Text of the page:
Rail unions have urged the Government to re-nationalise rail services on the West Coast Main Line after ministers slammed the brakes on the process of transferring the franchise from Virgin Trains to new operators FirstGroup.
The future of inter-city services on the line, which include trains running from Birmingham to London and Manchester, remained unclear as the Government, warring rail companies and union leaders continued a public war of words.
Ministers admitted they could not sign new contracts after Virgin launched legal action challenging the decision to strip it of the franchise it has held since 1997.
Last month the Government announced that transport giant FirstGroup had won its bid to take over inter-city services on the line from December 9. But Virgin Rail accused ministers of acting “unlawfully”, “irrationally” and against EU law by awarding the £13.3 billion contract to FirstGroup, which bid for the franchise under the name “First West Coast”.
It is unclear how long the court challenge will take. Virgin has offered to continue running services until legal proceedings have been completed, but it says the Government has not taken it up on the offer.
Rail union the RMT described the franchise process as a “shambles” and urged Ministers to re-nationalise the railway instead.
It pointed out that inter-city services on the East Coast Main Line, running from London to Leeds and Newcastle, have been nationalised since 2009, when rail operator National Express East Coast defaulted on its payments and was stripped of its franchise. The Government set up a business, owned by the Department for Transport, to take responsibility for the line instead.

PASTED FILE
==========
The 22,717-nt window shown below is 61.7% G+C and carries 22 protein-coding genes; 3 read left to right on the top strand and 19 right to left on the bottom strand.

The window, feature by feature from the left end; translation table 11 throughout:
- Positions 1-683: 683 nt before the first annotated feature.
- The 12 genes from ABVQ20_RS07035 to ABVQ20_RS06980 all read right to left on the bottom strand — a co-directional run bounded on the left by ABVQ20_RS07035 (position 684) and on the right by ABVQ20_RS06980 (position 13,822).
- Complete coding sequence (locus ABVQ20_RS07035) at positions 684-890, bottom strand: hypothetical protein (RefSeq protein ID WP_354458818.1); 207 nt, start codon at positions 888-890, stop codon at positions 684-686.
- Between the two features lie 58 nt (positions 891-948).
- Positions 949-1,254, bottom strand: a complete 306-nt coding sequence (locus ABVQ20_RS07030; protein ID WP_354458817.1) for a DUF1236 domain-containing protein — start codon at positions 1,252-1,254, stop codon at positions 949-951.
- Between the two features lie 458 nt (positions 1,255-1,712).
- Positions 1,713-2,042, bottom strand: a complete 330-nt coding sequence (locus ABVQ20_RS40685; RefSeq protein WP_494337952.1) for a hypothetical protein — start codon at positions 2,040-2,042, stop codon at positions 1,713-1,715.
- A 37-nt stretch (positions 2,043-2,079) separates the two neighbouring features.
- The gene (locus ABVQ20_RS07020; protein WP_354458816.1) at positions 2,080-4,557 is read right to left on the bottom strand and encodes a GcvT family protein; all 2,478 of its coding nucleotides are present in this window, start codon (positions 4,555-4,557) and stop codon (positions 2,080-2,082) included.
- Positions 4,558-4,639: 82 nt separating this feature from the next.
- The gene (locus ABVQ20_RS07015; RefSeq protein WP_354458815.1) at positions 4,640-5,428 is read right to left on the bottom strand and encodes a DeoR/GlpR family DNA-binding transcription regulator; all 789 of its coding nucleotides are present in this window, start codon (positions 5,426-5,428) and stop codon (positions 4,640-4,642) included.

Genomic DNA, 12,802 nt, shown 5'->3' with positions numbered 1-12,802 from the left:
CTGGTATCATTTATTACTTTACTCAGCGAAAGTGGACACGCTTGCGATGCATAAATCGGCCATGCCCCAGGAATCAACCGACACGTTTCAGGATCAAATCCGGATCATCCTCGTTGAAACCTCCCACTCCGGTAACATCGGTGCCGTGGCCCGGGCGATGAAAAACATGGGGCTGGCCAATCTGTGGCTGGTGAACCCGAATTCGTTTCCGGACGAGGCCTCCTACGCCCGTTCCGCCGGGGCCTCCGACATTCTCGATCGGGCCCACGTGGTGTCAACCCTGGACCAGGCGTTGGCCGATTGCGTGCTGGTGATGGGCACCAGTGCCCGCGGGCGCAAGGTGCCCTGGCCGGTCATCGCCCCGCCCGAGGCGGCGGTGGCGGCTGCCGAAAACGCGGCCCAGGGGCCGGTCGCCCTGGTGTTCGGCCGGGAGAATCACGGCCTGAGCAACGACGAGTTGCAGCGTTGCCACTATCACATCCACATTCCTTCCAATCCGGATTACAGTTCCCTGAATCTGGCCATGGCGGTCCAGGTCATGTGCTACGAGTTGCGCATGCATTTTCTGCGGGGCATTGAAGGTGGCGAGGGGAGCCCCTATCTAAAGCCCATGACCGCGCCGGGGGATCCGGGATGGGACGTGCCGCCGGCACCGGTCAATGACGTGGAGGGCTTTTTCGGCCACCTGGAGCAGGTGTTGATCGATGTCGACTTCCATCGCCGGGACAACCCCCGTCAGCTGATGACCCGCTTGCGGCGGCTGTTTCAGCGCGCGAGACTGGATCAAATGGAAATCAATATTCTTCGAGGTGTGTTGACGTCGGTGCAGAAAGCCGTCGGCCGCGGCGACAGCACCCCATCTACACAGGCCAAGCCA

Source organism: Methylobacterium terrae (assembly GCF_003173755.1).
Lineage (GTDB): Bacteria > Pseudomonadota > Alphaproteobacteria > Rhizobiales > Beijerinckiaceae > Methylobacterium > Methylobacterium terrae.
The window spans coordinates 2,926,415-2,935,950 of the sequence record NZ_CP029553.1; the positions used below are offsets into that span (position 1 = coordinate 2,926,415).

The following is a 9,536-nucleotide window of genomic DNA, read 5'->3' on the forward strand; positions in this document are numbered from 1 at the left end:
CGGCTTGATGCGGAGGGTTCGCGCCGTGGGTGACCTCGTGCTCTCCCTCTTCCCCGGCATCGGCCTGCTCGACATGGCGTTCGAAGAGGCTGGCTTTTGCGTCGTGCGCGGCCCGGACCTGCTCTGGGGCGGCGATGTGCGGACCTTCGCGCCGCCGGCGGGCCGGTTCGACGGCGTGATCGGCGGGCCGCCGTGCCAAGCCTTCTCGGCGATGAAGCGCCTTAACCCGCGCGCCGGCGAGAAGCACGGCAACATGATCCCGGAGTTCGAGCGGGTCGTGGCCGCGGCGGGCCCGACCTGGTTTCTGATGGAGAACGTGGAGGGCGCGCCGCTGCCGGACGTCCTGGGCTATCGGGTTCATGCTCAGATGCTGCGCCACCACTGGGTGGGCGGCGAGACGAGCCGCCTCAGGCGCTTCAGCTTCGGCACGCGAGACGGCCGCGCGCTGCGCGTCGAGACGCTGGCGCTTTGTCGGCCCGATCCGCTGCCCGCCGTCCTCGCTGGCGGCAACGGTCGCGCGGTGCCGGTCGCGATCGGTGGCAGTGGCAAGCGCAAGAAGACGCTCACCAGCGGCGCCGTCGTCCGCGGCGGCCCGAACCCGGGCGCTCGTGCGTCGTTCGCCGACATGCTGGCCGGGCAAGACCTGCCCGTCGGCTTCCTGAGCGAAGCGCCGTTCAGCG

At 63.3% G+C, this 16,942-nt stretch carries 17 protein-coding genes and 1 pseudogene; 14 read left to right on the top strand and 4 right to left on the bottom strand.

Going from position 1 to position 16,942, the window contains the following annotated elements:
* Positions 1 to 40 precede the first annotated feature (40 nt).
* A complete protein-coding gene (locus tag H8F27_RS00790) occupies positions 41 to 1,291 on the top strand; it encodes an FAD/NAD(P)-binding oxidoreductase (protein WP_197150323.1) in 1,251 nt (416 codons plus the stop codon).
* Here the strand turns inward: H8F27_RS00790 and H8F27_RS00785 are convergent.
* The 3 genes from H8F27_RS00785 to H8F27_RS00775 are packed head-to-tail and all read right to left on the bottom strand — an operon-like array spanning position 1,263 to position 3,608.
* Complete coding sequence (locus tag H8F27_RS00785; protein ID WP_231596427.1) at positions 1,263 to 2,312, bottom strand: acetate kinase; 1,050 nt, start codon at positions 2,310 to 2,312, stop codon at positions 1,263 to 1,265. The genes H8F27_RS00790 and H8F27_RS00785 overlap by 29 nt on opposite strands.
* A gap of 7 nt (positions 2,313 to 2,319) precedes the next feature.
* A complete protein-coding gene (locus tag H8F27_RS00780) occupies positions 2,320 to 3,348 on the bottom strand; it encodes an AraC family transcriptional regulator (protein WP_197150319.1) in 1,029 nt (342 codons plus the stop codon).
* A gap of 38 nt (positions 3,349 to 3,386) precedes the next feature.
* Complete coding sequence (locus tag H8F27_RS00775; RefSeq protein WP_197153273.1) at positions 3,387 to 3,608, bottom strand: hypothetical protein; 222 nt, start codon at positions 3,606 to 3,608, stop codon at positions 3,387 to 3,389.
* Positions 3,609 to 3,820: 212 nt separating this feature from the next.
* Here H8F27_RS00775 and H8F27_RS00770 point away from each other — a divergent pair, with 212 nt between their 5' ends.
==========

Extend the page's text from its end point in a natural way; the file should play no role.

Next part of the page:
RMT General Secretary Bob Crow said: “This whole West Coast franchise process has moved from farce to chaos and RMT wants urgent publication of the full documentation of both the FirstGroup and Virgin bids so that the people who will end up paying for this inevitable fiasco, the taxpayers and the passengers, can judge exactly what is going on behind the cloak of commercial confidentiality.
“The case for renationalisation is now overwhelming as a key route in the nation that gave the railways to the world is dragged down to a laughing stock by the insane privatisation process.
“The public sector stepped in and rescued the East Coast and rather than waiting for history to repeat itself we are calling for the tried and tested publicly owned option to now be given an opportunity to sort the West Coast debacle.”
The Department for Transport said it could not comment while legal proceedings were underway except to say that it would “robustly” defend its decision and expected to sign the contract with FirstGroup “soon”.
But the now former Transport Minister Theresa Villiers insisted that FirstGroup’s bid had been the best. She said: “Taken together, I believe that the commitments in First West Coast’s bid represent significant improvements for passengers and will provide a good return for the taxpayer.”